One of the questions I have often been asked during various SQL Server events is what exactly Table Spool operator does in execution plan. I would try to answer it today.
Spool operators, in the nutshell, are internal in-memory or on-disk caches/temporary tables. SQL Server often uses spools for performance reasons to cache results of complex subexpressions that needs to be used multiple times during query execution.
Let’s look at the example and create the table, which stores some sales information as shown below:
create table dbo.Orders ( OrderID int not null, CustomerId int not null, Total money not null, constraint PK_Orders primary key clustered(OrderID) ); ;with N1(C) as (select 0 union all select 0) -- 2 rows ,N2(C) as (select 0 from N1 as T1 cross join N1 as T2) -- 4 rows ,N3(C) as (select 0 from N2 as T1 cross join N2 as T2) -- 16 rows ,N4(C) as (select 0 from N3 as T1 cross join N3 as T2) -- 256 rows ,Nums(Num) as (select row_number() over (order by (select null)) from N4) insert into dbo.Orders(OrderId, CustomerId, Total) select Num, Num % 10 + 1, Num from Nums;
Now let’s run the query that returns the list of orders with the information about total amount of sales on per-customer basis.
select OrderId, CustomerID, Total ,Sum(Total) over(partition by CustomerID) as [Total Customer Sales] from dbo.Orders
As you see, in the execution plan below, SQL Server scans the table, sorts the data based on CustomerID order and uses Table Spool operator to cache the results. It allows SQL Server to access the cached data and avoid expensive sorting operation later.
Even though Table Spool operator is shown in the execution plan multiple times, it is essential the same spool/cache. SQL Server builds it the first time and using its data later.
Technically speaking, there are two different logical spool operators – Eager Spool and Lazy Spool. The only difference between them are how data is populated. With Eager Spool, SQL Server fetches all rows as soon as spool is called. With Lazy Spool, SQL Server fetches rows on demand – when they are needed.
SQL Server also uses spools for Halloween Protection when modifying the data. Halloween Protection helps to avoid situations when data modifications affect what data need to be updated. The classic example of such situation is shown below. Without Halloween Protection, insert statement would fall into infinitive loop, reading rows it has been inserting.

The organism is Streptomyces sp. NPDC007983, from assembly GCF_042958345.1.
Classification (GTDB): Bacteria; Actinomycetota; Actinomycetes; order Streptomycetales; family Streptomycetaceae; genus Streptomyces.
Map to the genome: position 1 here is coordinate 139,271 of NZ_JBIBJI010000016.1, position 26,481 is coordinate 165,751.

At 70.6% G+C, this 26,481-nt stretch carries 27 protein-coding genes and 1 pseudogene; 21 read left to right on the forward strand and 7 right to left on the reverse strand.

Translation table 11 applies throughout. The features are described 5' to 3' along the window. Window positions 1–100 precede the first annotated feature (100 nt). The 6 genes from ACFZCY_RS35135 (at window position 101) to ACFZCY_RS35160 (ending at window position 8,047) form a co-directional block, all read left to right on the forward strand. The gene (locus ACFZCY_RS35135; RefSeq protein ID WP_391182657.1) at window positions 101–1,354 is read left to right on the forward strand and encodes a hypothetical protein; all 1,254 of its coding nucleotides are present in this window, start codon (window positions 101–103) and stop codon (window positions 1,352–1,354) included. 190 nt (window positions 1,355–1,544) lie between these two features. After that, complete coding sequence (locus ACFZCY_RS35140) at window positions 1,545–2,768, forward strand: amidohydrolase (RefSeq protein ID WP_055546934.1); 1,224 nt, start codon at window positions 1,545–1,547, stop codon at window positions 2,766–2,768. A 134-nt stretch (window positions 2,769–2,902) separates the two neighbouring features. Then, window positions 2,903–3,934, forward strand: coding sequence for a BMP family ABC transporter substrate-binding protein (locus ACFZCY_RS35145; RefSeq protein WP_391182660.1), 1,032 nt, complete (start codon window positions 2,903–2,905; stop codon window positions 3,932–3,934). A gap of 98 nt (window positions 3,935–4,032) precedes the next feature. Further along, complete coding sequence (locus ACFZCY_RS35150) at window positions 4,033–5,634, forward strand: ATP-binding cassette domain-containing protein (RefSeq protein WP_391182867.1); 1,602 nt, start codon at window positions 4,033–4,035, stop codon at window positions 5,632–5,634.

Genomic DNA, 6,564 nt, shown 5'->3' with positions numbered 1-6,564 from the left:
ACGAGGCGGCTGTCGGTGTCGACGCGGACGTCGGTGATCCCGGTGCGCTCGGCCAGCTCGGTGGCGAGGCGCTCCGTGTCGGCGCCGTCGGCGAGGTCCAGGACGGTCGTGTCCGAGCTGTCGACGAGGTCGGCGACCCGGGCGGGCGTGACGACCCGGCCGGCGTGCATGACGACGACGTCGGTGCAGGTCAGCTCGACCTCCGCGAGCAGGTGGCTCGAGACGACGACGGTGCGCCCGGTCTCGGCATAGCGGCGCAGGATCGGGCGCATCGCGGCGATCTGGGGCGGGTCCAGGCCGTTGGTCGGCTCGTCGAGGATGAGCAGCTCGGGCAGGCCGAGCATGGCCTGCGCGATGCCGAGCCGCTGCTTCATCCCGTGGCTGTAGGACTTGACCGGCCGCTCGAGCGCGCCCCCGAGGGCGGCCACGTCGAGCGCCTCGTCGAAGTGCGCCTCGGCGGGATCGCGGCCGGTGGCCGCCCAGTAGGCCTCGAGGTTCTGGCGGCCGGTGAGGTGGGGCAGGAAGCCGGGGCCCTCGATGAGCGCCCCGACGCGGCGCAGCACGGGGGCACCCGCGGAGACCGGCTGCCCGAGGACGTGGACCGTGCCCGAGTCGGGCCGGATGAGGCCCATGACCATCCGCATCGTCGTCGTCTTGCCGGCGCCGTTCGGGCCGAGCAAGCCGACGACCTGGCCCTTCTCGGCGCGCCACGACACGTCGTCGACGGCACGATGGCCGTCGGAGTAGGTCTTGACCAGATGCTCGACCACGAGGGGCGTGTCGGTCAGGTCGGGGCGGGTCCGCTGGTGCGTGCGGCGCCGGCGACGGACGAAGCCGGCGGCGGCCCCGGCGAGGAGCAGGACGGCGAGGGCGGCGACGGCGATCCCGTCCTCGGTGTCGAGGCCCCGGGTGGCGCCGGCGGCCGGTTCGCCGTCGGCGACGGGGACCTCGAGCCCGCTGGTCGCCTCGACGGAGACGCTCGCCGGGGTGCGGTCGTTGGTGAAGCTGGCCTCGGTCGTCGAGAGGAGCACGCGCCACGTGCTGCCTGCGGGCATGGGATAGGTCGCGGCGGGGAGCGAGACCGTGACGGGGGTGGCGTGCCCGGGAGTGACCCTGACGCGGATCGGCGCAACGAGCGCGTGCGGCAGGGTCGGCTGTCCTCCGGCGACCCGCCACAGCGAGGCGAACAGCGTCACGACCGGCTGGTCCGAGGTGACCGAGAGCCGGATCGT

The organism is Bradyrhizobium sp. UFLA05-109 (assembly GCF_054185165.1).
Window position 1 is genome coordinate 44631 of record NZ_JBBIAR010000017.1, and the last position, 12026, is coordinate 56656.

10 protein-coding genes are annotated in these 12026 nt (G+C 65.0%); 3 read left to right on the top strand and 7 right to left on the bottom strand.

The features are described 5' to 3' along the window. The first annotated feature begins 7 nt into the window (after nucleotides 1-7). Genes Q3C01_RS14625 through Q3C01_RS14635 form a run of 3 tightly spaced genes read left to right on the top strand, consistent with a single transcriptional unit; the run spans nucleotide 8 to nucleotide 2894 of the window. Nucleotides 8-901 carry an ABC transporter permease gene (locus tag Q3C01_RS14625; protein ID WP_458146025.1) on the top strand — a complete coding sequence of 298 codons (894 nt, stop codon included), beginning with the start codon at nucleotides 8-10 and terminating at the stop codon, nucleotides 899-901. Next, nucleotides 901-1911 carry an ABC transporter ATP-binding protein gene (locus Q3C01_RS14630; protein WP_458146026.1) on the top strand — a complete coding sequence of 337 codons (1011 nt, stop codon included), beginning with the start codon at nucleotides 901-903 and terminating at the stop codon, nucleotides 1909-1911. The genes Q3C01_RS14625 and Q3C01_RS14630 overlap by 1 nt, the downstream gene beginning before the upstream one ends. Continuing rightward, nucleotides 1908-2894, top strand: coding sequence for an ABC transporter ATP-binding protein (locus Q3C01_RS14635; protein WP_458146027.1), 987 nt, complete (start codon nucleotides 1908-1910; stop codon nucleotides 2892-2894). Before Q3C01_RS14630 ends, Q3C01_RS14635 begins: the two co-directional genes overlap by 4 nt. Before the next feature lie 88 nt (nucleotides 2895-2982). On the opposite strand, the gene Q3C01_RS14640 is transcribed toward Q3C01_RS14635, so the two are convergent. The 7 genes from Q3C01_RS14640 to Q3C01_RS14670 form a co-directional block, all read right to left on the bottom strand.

create table dbo.HalloweenProtection ( Id int not null identity(1,1), Data int not null ); insert into dbo.HalloweenProtection(Data) select Data from dbo.HalloweenProtection;
As you can see in the execution plan of insert statement, SQL Server uses Table Spool operator to cache the data from table as of before insert starts to avoid infinitive loop during execution.
Halloween Protection has very interesting side-effect when we are talking about multi-statement user-defined functions (both, scalars and table-valued). Using multi-statement functions is bad practice by itself, however creating them without SCHEMABINDING option is even worse. That option forces SQL Server to analyze if user-defined function performs data access and avoid extra Halloween Protection-related Spool operators in the execution plan.
Let’s see the example and create two user-defined functions and using them in where clause of update statements.
create function dbo.ShouldUpdateData(@Id int) returns bit as begin return (1) end go create function dbo.ShouldUpdateDataSchemaBound(@Id int) returns bit with schemabinding as begin return (1) end go update dbo.HalloweenProtection set Data = 0 where dbo.ShouldUpdateData(ID) = 1; update dbo.HalloweenProtection set Data = 0 where dbo.ShouldUpdateDataSchemaBound(ID) = 1;
Neither of functions access the data and therefore can introduce Halloween effect. However, SQL Server does not know that in case of non-schema bound function and add Spool operator to execution plan as shown below.
Bottom line – you should always make functions schema-bound when you create them.
Spool temporary tables are usually referenced as worktables in I/O statistics for the queries. You should analyze table spool-related reads during query performance tuning. While spools can improve performance of the queries, there is the overhead introduced by unnecessary spools. You can often remove them by creating appropriate indexes on the tables.
Pingback: (SFTW) SQL Server Links 10/01/14 • John Sansom